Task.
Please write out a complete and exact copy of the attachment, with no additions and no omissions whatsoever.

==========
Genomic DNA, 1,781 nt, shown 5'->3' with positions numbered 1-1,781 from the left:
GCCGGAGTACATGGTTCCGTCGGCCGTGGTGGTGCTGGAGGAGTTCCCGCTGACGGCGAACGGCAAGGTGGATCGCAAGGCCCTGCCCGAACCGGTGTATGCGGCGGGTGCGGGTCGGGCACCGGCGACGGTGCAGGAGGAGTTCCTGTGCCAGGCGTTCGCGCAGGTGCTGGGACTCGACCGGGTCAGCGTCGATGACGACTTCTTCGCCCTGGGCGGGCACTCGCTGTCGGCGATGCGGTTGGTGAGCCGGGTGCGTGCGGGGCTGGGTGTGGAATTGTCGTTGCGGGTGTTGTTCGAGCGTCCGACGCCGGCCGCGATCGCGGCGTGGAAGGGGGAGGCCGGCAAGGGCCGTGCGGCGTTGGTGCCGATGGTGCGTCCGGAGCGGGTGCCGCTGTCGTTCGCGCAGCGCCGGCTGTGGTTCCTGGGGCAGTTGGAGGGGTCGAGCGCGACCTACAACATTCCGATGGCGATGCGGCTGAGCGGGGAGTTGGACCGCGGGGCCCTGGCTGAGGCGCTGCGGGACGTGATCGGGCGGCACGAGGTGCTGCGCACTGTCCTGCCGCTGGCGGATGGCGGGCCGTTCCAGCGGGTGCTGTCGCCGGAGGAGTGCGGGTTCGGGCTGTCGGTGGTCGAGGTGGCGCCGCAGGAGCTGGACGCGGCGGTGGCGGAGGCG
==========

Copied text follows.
Genomic DNA, 1,781 nt, shown 5'->3' with positions numbered 1-1,781 from the left:
GCCGGAGTACATGGTTCCGTCGGCCGTGGTGGTGCTGGAGGAGTTCCCGCTGACGGCGAACGGCAAGGTGGATCGCAAGGCCCTGCCCGAACCGGTGTATGCGGCGGGTGCGGGTCGGGCACCGGCGACGGTGCAGGAGGAGTTCCTGTGCCAGGCGTTCGCGCAGGTGCTGGGACTCGACCGGGTCAGCGTCGATGACGACTTCTTCGCCCTGGGCGGGCACTCGCTGTCGGCGATGCGGTTGGTGAGCCGGGTGCGTGCGGGGCTGGGTGTGGAATTGTCGTTGCGGGTGTTGTTCGAGCGTCCGACGCCGGCCGCGATCGCGGCGTGGAAGGGGGAGGCCGGCAAGGGCCGTGCGGCGTTGGTGCCGATGGTGCGTCCGGAGCGGGTGCCGCTGTCGTTCGCGCAGCGCCGGCTGTGGTTCCTGGGGCAGTTGGAGGGGTCGAGCGCGACCTACAACATTCCGATGGCGATGCGGCTGAGCGGGGAGTTGGACCGCGGGGCCCTGGCTGAGGCGCTGCGGGACGTGATCGGGCGGCACGAGGTGCTGCGCACTGTCCTGCCGCTGGCGGATGGCGGGCCGTTCCAGCGGGTGCTGTCGCCGGAGGAGTGCGGGTTCGGGCTGTCGGTGGTCGAGGTGGCGCCGCAGGAGCTGGACGCGGCGGTGGCGGAGGCG